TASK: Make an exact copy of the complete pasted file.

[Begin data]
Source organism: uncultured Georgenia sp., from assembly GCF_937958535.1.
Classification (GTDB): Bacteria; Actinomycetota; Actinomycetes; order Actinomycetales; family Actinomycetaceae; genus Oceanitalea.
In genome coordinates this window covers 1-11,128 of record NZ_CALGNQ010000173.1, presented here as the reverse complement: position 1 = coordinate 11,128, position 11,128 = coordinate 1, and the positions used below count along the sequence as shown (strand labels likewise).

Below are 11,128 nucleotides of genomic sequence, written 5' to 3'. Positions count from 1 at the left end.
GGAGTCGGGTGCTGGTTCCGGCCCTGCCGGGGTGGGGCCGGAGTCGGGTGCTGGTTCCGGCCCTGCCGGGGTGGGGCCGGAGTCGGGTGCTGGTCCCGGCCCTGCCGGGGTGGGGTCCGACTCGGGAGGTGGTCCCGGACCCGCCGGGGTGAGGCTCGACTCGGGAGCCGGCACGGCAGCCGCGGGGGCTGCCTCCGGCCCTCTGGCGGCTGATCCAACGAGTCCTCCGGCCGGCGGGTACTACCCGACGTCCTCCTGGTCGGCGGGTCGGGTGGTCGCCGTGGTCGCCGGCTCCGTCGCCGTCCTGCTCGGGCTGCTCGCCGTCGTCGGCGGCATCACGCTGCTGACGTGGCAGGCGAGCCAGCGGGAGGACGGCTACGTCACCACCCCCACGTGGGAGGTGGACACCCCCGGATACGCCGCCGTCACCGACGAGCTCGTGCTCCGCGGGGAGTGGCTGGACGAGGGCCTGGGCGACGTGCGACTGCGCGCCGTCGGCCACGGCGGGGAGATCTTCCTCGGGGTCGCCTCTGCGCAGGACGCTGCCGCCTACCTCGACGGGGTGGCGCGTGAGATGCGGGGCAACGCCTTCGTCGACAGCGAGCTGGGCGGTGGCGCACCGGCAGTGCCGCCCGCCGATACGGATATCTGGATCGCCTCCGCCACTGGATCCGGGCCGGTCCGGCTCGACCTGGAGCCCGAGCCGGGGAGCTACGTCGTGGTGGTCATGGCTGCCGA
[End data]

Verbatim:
Source organism: uncultured Georgenia sp., from assembly GCF_937958535.1.
Classification (GTDB): Bacteria; Actinomycetota; Actinomycetes; order Actinomycetales; family Actinomycetaceae; genus Oceanitalea.
In genome coordinates this window covers 1-11,128 of record NZ_CALGNQ010000173.1, presented here as the reverse complement: position 1 = coordinate 11,128, position 11,128 = coordinate 1, and the positions used below count along the sequence as shown (strand labels likewise).

Below are 11,128 nucleotides of genomic sequence, written 5' to 3'. Positions count from 1 at the left end.
GGAGTCGGGTGCTGGTTCCGGCCCTGCCGGGGTGGGGCCGGAGTCGGGTGCTGGTTCCGGCCCTGCCGGGGTGGGGCCGGAGTCGGGTGCTGGTCCCGGCCCTGCCGGGGTGGGGTCCGACTCGGGAGGTGGTCCCGGACCCGCCGGGGTGAGGCTCGACTCGGGAGCCGGCACGGCAGCCGCGGGGGCTGCCTCCGGCCCTCTGGCGGCTGATCCAACGAGTCCTCCGGCCGGCGGGTACTACCCGACGTCCTCCTGGTCGGCGGGTCGGGTGGTCGCCGTGGTCGCCGGCTCCGTCGCCGTCCTGCTCGGGCTGCTCGCCGTCGTCGGCGGCATCACGCTGCTGACGTGGCAGGCGAGCCAGCGGGAGGACGGCTACGTCACCACCCCCACGTGGGAGGTGGACACCCCCGGATACGCCGCCGTCACCGACGAGCTCGTGCTCCGCGGGGAGTGGCTGGACGAGGGCCTGGGCGACGTGCGACTGCGCGCCGTCGGCCACGGCGGGGAGATCTTCCTCGGGGTCGCCTCTGCGCAGGACGCTGCCGCCTACCTCGACGGGGTGGCGCGTGAGATGCGGGGCAACGCCTTCGTCGACAGCGAGCTGGGCGGTGGCGCACCGGCAGTGCCGCCCGCCGATACGGATATCTGGATCGCCTCCGCCACTGGATCCGGGCCGGTCCGGCTCGACCTGGAGCCCGAGCCGGGGAGCTACGTCGTGGTGGTCATGGCTGCCGA